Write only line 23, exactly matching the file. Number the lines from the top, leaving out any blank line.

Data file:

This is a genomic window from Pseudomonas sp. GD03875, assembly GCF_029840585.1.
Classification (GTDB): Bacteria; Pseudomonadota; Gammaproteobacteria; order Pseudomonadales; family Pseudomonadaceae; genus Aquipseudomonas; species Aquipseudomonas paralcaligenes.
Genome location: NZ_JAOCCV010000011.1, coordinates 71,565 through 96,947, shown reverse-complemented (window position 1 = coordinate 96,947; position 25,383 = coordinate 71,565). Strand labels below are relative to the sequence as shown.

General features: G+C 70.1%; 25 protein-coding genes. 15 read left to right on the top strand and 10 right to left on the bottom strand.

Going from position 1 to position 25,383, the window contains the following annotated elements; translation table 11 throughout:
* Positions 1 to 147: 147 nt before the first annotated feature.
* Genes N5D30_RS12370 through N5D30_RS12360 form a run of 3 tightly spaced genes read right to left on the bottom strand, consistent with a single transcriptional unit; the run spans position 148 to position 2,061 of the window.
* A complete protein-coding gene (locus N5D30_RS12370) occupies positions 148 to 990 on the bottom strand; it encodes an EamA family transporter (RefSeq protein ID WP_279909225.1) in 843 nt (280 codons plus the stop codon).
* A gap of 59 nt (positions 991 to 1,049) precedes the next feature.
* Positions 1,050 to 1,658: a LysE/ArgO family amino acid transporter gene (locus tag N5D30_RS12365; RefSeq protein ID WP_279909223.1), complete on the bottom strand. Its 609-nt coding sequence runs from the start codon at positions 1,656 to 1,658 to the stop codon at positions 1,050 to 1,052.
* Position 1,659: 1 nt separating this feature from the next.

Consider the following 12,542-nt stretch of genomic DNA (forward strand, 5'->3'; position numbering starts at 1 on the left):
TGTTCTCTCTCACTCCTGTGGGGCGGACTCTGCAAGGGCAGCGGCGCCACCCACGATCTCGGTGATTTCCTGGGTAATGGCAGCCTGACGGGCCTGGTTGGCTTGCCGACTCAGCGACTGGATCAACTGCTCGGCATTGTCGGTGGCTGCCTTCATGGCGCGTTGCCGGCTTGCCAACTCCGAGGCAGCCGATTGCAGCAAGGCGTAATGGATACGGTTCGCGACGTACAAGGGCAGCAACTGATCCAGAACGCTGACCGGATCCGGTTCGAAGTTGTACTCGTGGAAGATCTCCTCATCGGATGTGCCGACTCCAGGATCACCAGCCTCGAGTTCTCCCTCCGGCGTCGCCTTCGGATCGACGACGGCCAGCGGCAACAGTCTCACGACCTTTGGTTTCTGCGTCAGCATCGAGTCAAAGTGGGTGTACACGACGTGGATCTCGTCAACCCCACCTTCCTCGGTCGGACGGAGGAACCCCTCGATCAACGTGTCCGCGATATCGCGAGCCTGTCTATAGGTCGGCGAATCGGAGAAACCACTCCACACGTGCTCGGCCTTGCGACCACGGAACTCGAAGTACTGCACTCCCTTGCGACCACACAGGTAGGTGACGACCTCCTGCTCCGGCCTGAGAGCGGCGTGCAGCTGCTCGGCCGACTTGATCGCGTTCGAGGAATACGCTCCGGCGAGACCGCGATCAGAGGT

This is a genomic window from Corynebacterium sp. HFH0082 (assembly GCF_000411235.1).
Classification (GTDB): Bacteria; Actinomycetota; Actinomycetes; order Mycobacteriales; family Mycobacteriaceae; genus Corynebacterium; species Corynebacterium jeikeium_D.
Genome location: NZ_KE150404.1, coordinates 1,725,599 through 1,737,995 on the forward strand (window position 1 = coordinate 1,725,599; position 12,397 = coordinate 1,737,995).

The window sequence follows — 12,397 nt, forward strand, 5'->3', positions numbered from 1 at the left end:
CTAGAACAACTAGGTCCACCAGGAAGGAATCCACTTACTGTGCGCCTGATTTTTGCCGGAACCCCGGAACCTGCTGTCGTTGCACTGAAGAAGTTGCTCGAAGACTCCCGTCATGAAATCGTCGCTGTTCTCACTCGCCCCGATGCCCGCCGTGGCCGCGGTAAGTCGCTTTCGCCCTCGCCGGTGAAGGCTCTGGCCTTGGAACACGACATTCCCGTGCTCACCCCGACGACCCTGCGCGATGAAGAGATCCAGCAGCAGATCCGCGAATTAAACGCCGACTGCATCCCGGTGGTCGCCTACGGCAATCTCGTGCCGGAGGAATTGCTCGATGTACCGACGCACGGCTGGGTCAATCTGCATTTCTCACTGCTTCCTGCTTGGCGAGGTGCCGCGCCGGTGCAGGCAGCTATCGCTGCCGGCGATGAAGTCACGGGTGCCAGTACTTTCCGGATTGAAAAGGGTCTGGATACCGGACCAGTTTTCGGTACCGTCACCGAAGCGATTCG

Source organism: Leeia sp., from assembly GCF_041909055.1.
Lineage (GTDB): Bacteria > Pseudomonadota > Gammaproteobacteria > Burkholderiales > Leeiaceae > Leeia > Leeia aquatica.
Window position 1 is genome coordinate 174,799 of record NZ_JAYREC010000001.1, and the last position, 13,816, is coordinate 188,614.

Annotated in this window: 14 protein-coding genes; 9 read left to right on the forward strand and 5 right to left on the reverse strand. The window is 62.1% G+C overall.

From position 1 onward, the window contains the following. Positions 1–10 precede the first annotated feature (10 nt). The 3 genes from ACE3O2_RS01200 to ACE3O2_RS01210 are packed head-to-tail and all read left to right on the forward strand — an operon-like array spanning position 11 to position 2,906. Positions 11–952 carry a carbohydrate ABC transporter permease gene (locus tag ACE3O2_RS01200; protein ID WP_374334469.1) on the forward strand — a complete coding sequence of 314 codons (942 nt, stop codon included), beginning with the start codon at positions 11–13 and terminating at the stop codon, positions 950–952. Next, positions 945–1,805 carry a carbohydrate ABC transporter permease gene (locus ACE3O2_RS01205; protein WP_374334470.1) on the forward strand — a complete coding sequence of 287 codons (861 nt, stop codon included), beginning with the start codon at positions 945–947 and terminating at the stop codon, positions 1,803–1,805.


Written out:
From position 1 onward, the window contains the following. Positions 1–10 precede the first annotated feature (10 nt). The 3 genes from ACE3O2_RS01200 to ACE3O2_RS01210 are packed head-to-tail and all read left to right on the forward strand — an operon-like array spanning position 11 to position 2,906. Positions 11–952 carry a carbohydrate ABC transporter permease gene (locus tag ACE3O2_RS01200; protein ID WP_374334469.1) on the forward strand — a complete coding sequence of 314 codons (942 nt, stop codon included), beginning with the start codon at positions 11–13 and terminating at the stop codon, positions 950–952. Next, positions 945–1,805 carry a carbohydrate ABC transporter permease gene (locus ACE3O2_RS01205; protein WP_374334470.1) on the forward strand — a complete coding sequence of 287 codons (861 nt, stop codon included), beginning with the start codon at positions 945–947 and terminating at the stop codon, positions 1,803–1,805.